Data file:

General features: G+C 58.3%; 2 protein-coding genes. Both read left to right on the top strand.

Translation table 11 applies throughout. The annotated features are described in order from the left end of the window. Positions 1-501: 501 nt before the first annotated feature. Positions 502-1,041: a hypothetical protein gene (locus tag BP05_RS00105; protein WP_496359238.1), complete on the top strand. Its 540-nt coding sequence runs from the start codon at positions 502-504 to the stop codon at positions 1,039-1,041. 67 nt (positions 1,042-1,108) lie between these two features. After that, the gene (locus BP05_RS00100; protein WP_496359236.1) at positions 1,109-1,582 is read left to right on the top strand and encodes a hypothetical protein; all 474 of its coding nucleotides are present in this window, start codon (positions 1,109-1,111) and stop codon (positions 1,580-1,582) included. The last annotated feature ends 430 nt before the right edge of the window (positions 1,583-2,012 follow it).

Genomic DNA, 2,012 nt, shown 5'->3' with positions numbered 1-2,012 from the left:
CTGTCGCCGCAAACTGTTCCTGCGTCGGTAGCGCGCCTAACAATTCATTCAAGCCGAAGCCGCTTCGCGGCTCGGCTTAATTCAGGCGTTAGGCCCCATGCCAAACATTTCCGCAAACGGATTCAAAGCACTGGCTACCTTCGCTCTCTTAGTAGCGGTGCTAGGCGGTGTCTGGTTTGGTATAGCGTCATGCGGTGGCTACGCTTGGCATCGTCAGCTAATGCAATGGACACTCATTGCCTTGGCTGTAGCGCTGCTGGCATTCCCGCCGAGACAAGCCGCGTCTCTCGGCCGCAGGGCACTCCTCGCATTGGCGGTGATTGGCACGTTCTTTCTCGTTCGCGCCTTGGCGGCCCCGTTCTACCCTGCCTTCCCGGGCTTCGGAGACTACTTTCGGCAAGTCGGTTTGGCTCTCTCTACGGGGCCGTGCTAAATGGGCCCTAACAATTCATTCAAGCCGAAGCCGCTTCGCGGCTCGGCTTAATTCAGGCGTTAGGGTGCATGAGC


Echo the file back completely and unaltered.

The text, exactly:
General features: G+C 58.3%; 2 protein-coding genes. Both read left to right on the top strand.

Translation table 11 applies throughout. The annotated features are described in order from the left end of the window. Positions 1-501: 501 nt before the first annotated feature. Positions 502-1,041: a hypothetical protein gene (locus tag BP05_RS00105; protein WP_496359238.1), complete on the top strand. Its 540-nt coding sequence runs from the start codon at positions 502-504 to the stop codon at positions 1,039-1,041. 67 nt (positions 1,042-1,108) lie between these two features. After that, the gene (locus BP05_RS00100; protein WP_496359236.1) at positions 1,109-1,582 is read left to right on the top strand and encodes a hypothetical protein; all 474 of its coding nucleotides are present in this window, start codon (positions 1,109-1,111) and stop codon (positions 1,580-1,582) included. The last annotated feature ends 430 nt before the right edge of the window (positions 1,583-2,012 follow it).

Genomic DNA, 2,012 nt, shown 5'->3' with positions numbered 1-2,012 from the left:
CTGTCGCCGCAAACTGTTCCTGCGTCGGTAGCGCGCCTAACAATTCATTCAAGCCGAAGCCGCTTCGCGGCTCGGCTTAATTCAGGCGTTAGGCCCCATGCCAAACATTTCCGCAAACGGATTCAAAGCACTGGCTACCTTCGCTCTCTTAGTAGCGGTGCTAGGCGGTGTCTGGTTTGGTATAGCGTCATGCGGTGGCTACGCTTGGCATCGTCAGCTAATGCAATGGACACTCATTGCCTTGGCTGTAGCGCTGCTGGCATTCCCGCCGAGACAAGCCGCGTCTCTCGGCCGCAGGGCACTCCTCGCATTGGCGGTGATTGGCACGTTCTTTCTCGTTCGCGCCTTGGCGGCCCCGTTCTACCCTGCCTTCCCGGGCTTCGGAGACTACTTTCGGCAAGTCGGTTTGGCTCTCTCTACGGGGCCGTGCTAAATGGGCCCTAACAATTCATTCAAGCCGAAGCCGCTTCGCGGCTCGGCTTAATTCAGGCGTTAGGGTGCATGAGC